As usual, Johnny-Kathleen-on-the-spot posted the Scribd docs last night on the DADT stay news thread and, as usual, P8TT folks got into a spirited discussion about it. Check it out (around comment #60).

Proponents’ Reply Brief:

[scribd id=40678663 key=key-18dma1d3i50hl2py02z3 mode=list]

Imperial County Reply Brief:

[scribd id=40693307 key=key-1psyiufi48mru9266an6 mode=list]

So, there you go. More than 100 pages of the opposition’s arguments, recycled as response briefs for the 9th Circuit Court to digest. Looking forward to what folks think in the comments.

(If you are interested in writing a more in-depth analysis of these briefs, feel free to send it to [email protected] and we’ll consider posting it on the front page, as we have done in the past).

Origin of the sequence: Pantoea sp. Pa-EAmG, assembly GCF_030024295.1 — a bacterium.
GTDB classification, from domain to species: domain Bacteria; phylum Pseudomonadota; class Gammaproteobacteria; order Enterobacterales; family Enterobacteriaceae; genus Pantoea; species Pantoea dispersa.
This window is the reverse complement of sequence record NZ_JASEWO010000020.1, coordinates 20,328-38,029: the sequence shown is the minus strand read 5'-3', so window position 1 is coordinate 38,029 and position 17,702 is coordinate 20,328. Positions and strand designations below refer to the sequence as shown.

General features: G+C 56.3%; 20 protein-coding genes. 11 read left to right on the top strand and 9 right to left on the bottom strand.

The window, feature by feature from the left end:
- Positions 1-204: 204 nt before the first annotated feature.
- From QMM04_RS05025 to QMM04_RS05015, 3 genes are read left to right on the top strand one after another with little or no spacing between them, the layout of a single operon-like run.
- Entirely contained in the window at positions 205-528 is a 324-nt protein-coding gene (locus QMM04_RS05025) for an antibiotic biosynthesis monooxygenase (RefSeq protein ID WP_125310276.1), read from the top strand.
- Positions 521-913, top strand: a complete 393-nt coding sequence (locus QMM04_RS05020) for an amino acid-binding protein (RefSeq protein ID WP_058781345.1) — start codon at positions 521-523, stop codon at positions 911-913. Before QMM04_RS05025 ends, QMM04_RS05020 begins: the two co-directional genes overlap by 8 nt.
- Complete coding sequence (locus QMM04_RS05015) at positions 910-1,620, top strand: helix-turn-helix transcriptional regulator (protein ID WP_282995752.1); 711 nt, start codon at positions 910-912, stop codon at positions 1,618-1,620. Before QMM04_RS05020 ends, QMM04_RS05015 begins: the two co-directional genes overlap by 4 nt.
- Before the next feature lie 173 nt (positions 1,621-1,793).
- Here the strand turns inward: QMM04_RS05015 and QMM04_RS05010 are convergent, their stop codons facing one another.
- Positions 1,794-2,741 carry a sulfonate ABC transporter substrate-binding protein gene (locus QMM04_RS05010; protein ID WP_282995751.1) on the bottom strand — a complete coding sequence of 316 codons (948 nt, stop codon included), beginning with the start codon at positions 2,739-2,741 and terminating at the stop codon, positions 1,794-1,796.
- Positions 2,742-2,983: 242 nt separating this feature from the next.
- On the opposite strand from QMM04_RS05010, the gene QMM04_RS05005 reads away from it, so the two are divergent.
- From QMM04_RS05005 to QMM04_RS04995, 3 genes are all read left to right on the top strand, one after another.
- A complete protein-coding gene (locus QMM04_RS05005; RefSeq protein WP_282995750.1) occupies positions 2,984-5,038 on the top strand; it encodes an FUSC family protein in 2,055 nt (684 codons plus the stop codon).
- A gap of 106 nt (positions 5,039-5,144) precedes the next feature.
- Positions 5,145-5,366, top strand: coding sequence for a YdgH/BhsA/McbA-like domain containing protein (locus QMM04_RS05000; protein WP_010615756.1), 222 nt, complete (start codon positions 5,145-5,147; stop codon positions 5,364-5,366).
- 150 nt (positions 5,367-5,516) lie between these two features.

60 Comments November 2, 2010

20 hard questions Brian Brown needs to answer

By Eden James

The Courage team has been brainstorming some questions for NOM President Brian Brown to answer while he’s on their “Judge Bus” tour in Iowa this week. Arisha will do her best to ask these questions if she gets the opportunity.

We’ve got 13 questions so far — maybe you can help us come up with seven more?

1) Brian, you live in New Jersey right? What makes you a more qualified advocate on Iowa’s courts than, say, someone who actually lives in Iowa?

2) If someone from Iowa spent $500,000 putting ads on in your hometown telling your neighbors your family was immoral and second class while driving around your neighborhood with a similar message on the side of a bus, would you be OK with that?

3) Why haven’t you apologized for your actions that led to a Courage Campaign videographer being threatened with arrest, undermining his first amendment rights in Annapolis, Maryland, this summer? The Annapolis Chief of Police apologized — why didn’t you?